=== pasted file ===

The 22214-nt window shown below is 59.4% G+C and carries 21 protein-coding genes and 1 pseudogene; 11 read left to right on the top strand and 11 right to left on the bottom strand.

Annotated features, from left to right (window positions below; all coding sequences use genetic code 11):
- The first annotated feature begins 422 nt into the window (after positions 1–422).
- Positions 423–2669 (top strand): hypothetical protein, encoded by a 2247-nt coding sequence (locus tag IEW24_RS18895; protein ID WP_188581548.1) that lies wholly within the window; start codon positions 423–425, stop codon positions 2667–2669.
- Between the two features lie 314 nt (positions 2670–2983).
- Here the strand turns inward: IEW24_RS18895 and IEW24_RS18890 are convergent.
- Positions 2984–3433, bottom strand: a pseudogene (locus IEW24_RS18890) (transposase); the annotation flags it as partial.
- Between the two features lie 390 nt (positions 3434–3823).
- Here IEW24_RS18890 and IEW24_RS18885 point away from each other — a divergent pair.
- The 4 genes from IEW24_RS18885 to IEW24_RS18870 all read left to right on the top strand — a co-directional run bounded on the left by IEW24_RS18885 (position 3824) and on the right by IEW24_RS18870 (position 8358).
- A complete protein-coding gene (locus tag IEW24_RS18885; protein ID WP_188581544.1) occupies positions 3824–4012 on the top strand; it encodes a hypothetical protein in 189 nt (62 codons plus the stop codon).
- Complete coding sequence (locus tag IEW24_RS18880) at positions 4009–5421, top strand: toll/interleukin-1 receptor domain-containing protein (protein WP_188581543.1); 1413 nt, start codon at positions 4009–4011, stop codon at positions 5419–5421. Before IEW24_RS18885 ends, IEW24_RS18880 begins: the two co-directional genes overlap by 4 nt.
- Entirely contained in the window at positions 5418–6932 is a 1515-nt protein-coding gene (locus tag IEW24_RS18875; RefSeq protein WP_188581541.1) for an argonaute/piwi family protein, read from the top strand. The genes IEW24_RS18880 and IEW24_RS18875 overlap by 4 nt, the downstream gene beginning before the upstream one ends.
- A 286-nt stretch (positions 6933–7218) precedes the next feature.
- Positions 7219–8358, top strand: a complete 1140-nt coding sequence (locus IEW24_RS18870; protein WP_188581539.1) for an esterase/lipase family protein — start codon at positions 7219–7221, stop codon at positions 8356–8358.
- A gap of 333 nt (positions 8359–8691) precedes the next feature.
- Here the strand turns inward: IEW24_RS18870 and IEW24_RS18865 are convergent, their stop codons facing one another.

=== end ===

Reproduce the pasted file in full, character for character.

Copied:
The 22214-nt window shown below is 59.4% G+C and carries 21 protein-coding genes and 1 pseudogene; 11 read left to right on the top strand and 11 right to left on the bottom strand.

Annotated features, from left to right (window positions below; all coding sequences use genetic code 11):
- The first annotated feature begins 422 nt into the window (after positions 1–422).
- Positions 423–2669 (top strand): hypothetical protein, encoded by a 2247-nt coding sequence (locus tag IEW24_RS18895; protein ID WP_188581548.1) that lies wholly within the window; start codon positions 423–425, stop codon positions 2667–2669.
- Between the two features lie 314 nt (positions 2670–2983).
- Here the strand turns inward: IEW24_RS18895 and IEW24_RS18890 are convergent.
- Positions 2984–3433, bottom strand: a pseudogene (locus IEW24_RS18890) (transposase); the annotation flags it as partial.
- Between the two features lie 390 nt (positions 3434–3823).
- Here IEW24_RS18890 and IEW24_RS18885 point away from each other — a divergent pair.
- The 4 genes from IEW24_RS18885 to IEW24_RS18870 all read left to right on the top strand — a co-directional run bounded on the left by IEW24_RS18885 (position 3824) and on the right by IEW24_RS18870 (position 8358).
- A complete protein-coding gene (locus tag IEW24_RS18885; protein ID WP_188581544.1) occupies positions 3824–4012 on the top strand; it encodes a hypothetical protein in 189 nt (62 codons plus the stop codon).
- Complete coding sequence (locus tag IEW24_RS18880) at positions 4009–5421, top strand: toll/interleukin-1 receptor domain-containing protein (protein WP_188581543.1); 1413 nt, start codon at positions 4009–4011, stop codon at positions 5419–5421. Before IEW24_RS18885 ends, IEW24_RS18880 begins: the two co-directional genes overlap by 4 nt.
- Entirely contained in the window at positions 5418–6932 is a 1515-nt protein-coding gene (locus tag IEW24_RS18875; RefSeq protein WP_188581541.1) for an argonaute/piwi family protein, read from the top strand. The genes IEW24_RS18880 and IEW24_RS18875 overlap by 4 nt, the downstream gene beginning before the upstream one ends.
- A 286-nt stretch (positions 6933–7218) precedes the next feature.
- Positions 7219–8358, top strand: a complete 1140-nt coding sequence (locus IEW24_RS18870; protein WP_188581539.1) for an esterase/lipase family protein — start codon at positions 7219–7221, stop codon at positions 8356–8358.
- A gap of 333 nt (positions 8359–8691) precedes the next feature.
- Here the strand turns inward: IEW24_RS18870 and IEW24_RS18865 are convergent, their stop codons facing one another.